The "/E" means that the named chord is played over an E in the bass.
The D#b5 is almost a diminished chord, but for a dim. chord to fully qualify as a dim. chord it needs to have four notes (more on this below). Your piano chord had only three, so I identified it ([i]incorrectly[/i], as it turns out) a D#b5 chord. I should have written [b]D#min b5 chord[/b]. And that is:
D# F# A
Here's how this breaks down...
D# minor would be D# F# A#, where the A# is the fifth. Since the A# is flattened by a semitone, it's a D#min b5. And if that chord had a C on top it would have been a full-fledged D dim. chord.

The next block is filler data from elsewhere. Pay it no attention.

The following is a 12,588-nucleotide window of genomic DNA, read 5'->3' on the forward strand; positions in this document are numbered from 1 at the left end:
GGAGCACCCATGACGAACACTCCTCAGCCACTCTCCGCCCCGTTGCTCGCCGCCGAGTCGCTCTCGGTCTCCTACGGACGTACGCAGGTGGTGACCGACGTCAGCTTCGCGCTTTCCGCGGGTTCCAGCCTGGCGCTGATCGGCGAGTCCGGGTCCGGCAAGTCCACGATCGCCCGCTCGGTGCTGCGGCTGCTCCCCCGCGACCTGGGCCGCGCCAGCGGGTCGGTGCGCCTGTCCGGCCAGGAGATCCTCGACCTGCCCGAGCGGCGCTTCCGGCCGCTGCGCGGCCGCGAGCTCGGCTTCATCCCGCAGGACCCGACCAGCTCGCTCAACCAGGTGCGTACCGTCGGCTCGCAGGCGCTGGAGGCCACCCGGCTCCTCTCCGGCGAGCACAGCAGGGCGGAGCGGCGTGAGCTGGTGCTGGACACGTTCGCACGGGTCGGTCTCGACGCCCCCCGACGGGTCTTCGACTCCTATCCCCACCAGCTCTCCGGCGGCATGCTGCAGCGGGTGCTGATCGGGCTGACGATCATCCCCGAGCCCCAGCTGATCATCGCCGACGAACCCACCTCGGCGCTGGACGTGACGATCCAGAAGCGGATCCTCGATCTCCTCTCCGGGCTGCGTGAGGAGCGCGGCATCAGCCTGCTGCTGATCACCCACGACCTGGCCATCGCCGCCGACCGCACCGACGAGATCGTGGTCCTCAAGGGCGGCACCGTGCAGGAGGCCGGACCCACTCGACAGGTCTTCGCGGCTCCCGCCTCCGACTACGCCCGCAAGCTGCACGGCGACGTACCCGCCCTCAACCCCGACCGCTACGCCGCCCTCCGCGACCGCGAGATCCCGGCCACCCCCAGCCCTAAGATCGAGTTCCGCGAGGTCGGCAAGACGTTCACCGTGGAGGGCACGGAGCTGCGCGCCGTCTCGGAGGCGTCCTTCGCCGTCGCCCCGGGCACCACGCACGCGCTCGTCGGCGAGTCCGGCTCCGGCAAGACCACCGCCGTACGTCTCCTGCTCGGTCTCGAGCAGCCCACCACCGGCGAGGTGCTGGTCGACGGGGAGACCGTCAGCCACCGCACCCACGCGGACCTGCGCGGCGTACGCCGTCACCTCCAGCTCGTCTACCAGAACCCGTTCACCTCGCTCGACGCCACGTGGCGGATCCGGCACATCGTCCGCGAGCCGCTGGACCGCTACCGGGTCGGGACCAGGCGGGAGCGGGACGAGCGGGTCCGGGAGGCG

To further the point for identifying the chord as minor-flat-5 as opposed to diminished...
If you play D# F# A and put a B on the bottom, you have a B7 chord ("B dominant 7th"). So the flat-5 triad can go both ways: a dim. chord with a C on top, or a B7 with a B on the bottom.
So while the chord as you used it in your arrangement definitely has a diminished quality, were you to write out a chart for someone you would want to write D#min b5 (as opposed to D# dim) so that they wouldn't play the C. Not that the C would sound bad, but it would lend a different flavor to what you'd written.
Also, one fine "theory point". When you're working in minor, you would write out E G B as (1, 3, 5) because in minor, the third is not "flat" as it's not being compared with anything else, and it's not an enharmonic or altered tone in the scale.
E Major Chord, triad, = E G# B (1, 3, 5)
E Minor Chord, triad, = E G B (1, 3, 5)
Thanks again for your welcome! Looks like I'll be sticking around for a bit... : - )